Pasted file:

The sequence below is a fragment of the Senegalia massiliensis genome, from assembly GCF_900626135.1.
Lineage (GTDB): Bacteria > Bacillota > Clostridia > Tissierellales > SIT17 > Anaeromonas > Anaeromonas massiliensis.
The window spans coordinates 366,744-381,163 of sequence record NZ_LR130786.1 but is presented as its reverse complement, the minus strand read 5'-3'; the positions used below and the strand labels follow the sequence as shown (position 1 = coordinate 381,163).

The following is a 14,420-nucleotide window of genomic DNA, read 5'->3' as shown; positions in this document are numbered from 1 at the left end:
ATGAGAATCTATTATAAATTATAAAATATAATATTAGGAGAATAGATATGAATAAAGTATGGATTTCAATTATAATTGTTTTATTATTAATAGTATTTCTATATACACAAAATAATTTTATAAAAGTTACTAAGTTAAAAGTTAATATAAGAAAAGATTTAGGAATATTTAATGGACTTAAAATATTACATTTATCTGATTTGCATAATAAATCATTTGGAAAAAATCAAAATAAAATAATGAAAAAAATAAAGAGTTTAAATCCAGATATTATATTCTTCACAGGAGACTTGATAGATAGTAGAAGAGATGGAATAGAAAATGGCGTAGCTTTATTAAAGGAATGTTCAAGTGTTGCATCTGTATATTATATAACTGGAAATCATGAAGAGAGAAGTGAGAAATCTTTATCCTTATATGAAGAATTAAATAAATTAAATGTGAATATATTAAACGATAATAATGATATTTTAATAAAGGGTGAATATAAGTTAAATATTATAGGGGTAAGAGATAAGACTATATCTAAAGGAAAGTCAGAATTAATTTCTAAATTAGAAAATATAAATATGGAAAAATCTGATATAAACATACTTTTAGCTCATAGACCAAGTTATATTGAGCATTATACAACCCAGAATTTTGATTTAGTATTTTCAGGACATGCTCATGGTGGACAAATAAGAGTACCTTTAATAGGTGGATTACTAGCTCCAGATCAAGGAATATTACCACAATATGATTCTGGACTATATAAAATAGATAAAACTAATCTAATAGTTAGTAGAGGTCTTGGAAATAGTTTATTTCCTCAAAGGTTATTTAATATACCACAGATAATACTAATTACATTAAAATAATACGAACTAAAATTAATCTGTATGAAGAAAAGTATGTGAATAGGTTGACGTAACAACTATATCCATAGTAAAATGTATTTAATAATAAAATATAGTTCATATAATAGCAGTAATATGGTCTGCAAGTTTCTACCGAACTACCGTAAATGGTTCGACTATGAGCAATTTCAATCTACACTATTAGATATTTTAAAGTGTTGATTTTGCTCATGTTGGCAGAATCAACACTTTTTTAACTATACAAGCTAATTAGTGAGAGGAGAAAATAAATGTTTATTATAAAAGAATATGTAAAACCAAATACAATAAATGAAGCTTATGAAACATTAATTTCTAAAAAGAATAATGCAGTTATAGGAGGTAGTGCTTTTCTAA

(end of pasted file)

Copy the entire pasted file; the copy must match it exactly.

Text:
The sequence below is a fragment of the Senegalia massiliensis genome, from assembly GCF_900626135.1.
Lineage (GTDB): Bacteria > Bacillota > Clostridia > Tissierellales > SIT17 > Anaeromonas > Anaeromonas massiliensis.
The window spans coordinates 366,744-381,163 of sequence record NZ_LR130786.1 but is presented as its reverse complement, the minus strand read 5'-3'; the positions used below and the strand labels follow the sequence as shown (position 1 = coordinate 381,163).

The following is a 14,420-nucleotide window of genomic DNA, read 5'->3' as shown; positions in this document are numbered from 1 at the left end:
ATGAGAATCTATTATAAATTATAAAATATAATATTAGGAGAATAGATATGAATAAAGTATGGATTTCAATTATAATTGTTTTATTATTAATAGTATTTCTATATACACAAAATAATTTTATAAAAGTTACTAAGTTAAAAGTTAATATAAGAAAAGATTTAGGAATATTTAATGGACTTAAAATATTACATTTATCTGATTTGCATAATAAATCATTTGGAAAAAATCAAAATAAAATAATGAAAAAAATAAAGAGTTTAAATCCAGATATTATATTCTTCACAGGAGACTTGATAGATAGTAGAAGAGATGGAATAGAAAATGGCGTAGCTTTATTAAAGGAATGTTCAAGTGTTGCATCTGTATATTATATAACTGGAAATCATGAAGAGAGAAGTGAGAAATCTTTATCCTTATATGAAGAATTAAATAAATTAAATGTGAATATATTAAACGATAATAATGATATTTTAATAAAGGGTGAATATAAGTTAAATATTATAGGGGTAAGAGATAAGACTATATCTAAAGGAAAGTCAGAATTAATTTCTAAATTAGAAAATATAAATATGGAAAAATCTGATATAAACATACTTTTAGCTCATAGACCAAGTTATATTGAGCATTATACAACCCAGAATTTTGATTTAGTATTTTCAGGACATGCTCATGGTGGACAAATAAGAGTACCTTTAATAGGTGGATTACTAGCTCCAGATCAAGGAATATTACCACAATATGATTCTGGACTATATAAAATAGATAAAACTAATCTAATAGTTAGTAGAGGTCTTGGAAATAGTTTATTTCCTCAAAGGTTATTTAATATACCACAGATAATACTAATTACATTAAAATAATACGAACTAAAATTAATCTGTATGAAGAAAAGTATGTGAATAGGTTGACGTAACAACTATATCCATAGTAAAATGTATTTAATAATAAAATATAGTTCATATAATAGCAGTAATATGGTCTGCAAGTTTCTACCGAACTACCGTAAATGGTTCGACTATGAGCAATTTCAATCTACACTATTAGATATTTTAAAGTGTTGATTTTGCTCATGTTGGCAGAATCAACACTTTTTTAACTATACAAGCTAATTAGTGAGAGGAGAAAATAAATGTTTATTATAAAAGAATATGTAAAACCAAATACAATAAATGAAGCTTATGAAACATTAATTTCTAAAAAGAATAATGCAGTTATAGGAGGTAGTGCTTTTCTAA